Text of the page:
In 1901, Dr. Alois Alzheimer started tracking Auguste Deter, a woman in a German asylum suffering from symptoms that included loss of short-term memory and agitation, notes HealthCentral. Dr. Alzheimer monitored Deter until she died in April 1906, and he then performed an autopsy on her brain.
Dr. Alzheimer found that Deter's brain exhibited atrophied grey matter, amyloid plaques and neurotangles, indications that she had suffered from a condition that was different than the dementia that occurs naturally with aging, explains HealthCentral. In November 1906, Dr. Alzheimer presented his findings at a conference in Germany and declared that a disease of the cerebral cortex caused her symptoms. Doctors found 11 more cases in the next five years in which patients suffered from similar symptoms, and their subsequent autopsies revealed similar damage to the brain.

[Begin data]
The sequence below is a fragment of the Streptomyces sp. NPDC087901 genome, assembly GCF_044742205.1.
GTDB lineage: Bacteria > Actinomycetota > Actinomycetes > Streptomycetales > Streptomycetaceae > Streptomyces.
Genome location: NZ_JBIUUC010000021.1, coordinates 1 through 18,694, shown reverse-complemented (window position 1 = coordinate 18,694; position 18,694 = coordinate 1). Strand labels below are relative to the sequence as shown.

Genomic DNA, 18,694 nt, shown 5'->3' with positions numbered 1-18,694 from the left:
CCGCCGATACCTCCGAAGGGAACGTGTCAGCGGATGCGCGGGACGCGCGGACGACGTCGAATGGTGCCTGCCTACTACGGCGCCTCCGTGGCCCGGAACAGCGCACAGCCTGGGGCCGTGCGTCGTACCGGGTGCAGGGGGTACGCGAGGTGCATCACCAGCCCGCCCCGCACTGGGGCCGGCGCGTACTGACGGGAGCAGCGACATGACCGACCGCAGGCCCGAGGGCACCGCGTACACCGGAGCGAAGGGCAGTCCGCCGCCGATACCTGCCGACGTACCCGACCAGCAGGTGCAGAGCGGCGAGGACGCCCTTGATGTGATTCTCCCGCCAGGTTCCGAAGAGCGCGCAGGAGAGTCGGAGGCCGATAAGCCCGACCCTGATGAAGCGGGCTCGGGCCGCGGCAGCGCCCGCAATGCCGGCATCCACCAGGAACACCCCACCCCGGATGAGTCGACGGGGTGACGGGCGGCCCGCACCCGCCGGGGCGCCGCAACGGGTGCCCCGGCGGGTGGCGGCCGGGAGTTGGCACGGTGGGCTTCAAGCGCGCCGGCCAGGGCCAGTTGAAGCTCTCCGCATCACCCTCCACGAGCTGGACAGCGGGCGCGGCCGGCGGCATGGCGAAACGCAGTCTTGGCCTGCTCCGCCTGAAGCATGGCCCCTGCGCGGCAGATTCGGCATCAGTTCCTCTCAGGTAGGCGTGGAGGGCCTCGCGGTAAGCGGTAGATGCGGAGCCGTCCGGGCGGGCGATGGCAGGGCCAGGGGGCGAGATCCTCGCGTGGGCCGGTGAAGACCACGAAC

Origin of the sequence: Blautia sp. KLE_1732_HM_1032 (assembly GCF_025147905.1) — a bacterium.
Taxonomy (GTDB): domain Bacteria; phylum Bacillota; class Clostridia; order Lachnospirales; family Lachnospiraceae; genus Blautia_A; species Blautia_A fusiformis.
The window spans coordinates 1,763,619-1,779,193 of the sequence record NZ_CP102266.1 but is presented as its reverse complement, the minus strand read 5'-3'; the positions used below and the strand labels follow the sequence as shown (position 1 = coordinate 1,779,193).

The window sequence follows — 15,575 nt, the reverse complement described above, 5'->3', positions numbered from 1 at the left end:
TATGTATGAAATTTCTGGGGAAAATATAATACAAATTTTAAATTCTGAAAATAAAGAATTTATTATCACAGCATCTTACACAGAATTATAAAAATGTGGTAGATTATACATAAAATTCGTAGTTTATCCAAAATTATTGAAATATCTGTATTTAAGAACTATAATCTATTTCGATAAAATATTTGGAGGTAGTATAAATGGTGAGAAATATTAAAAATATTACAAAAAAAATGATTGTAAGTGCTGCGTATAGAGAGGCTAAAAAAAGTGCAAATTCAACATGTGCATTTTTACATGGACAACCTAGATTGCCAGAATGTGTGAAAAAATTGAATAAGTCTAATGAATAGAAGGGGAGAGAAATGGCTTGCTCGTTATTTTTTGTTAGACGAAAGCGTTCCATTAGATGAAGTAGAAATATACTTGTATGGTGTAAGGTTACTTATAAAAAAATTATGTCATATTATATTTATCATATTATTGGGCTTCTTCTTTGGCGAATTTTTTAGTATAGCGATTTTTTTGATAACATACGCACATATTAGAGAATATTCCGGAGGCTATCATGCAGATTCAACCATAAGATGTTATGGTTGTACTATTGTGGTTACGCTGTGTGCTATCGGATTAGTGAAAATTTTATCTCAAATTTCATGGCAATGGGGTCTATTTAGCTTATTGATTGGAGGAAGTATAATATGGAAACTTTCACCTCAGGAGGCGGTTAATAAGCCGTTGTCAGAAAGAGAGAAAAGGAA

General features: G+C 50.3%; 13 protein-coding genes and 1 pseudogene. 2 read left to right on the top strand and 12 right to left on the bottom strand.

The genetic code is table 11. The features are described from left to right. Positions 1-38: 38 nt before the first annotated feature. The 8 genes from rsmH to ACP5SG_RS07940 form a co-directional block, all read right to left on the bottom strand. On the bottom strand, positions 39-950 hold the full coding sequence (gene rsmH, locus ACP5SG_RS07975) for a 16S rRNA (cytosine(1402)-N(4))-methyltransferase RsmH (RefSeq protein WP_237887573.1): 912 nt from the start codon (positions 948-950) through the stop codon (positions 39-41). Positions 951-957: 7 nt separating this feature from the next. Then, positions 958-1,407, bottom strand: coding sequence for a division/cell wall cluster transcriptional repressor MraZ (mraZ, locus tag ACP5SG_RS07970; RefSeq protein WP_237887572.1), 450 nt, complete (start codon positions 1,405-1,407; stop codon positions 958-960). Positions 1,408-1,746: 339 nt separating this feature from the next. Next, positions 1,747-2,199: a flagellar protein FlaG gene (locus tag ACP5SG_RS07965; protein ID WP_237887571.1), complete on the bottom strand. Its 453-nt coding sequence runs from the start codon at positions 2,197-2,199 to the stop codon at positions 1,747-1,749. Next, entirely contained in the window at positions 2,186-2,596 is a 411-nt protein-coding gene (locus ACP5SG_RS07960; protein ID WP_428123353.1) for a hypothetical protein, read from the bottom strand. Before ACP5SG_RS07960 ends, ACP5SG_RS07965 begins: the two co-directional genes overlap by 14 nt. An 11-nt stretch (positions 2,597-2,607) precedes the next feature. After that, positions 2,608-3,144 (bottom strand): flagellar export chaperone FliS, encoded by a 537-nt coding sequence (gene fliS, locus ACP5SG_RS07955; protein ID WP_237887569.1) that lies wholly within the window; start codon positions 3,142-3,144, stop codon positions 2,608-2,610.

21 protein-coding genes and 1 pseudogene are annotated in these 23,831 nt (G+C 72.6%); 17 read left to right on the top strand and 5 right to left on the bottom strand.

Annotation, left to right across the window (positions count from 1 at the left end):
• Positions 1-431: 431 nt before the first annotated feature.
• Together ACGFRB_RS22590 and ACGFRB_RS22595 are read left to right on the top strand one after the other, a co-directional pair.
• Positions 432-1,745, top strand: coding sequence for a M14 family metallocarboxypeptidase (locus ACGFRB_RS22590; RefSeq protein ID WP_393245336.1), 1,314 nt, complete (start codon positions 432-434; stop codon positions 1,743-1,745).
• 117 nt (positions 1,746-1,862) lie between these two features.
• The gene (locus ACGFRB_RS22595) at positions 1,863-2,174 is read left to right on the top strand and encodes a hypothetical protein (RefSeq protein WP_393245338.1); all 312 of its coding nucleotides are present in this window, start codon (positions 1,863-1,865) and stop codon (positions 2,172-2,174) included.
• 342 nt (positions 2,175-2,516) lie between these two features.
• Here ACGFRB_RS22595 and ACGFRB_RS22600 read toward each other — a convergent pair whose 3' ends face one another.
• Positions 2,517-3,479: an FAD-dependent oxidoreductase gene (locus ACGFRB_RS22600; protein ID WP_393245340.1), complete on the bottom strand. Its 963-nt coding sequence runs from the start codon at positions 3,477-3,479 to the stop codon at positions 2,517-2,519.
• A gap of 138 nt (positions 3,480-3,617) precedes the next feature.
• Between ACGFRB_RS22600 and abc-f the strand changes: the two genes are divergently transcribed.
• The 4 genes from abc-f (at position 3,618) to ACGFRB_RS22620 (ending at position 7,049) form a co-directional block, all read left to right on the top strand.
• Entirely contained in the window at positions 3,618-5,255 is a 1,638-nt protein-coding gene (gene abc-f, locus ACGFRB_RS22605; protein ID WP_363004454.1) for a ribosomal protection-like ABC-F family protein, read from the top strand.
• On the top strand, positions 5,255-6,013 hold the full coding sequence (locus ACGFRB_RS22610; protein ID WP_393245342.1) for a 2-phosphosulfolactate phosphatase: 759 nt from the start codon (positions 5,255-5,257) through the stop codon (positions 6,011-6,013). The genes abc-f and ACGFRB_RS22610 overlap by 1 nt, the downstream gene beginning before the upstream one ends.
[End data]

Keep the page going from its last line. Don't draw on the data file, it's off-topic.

Doctors had already begun to refer to the condition as Alzheimer's disease, and in 1910, the Textbook of Psychiatry included it as a subtype of senile dementia, according to HealthCentral. The description of the disease was incomplete in that book, and until 1977, doctors only diagnosed patients between the ages of 45 and 65 with Alzheimer's. After several studies found the same symptoms and autopsy results in patients regardless of their ages, doctors broadened the definition. There is no cure for Alzheimer's, as of 2015, but there are hundreds of research projects underway, with many at the human testing stage.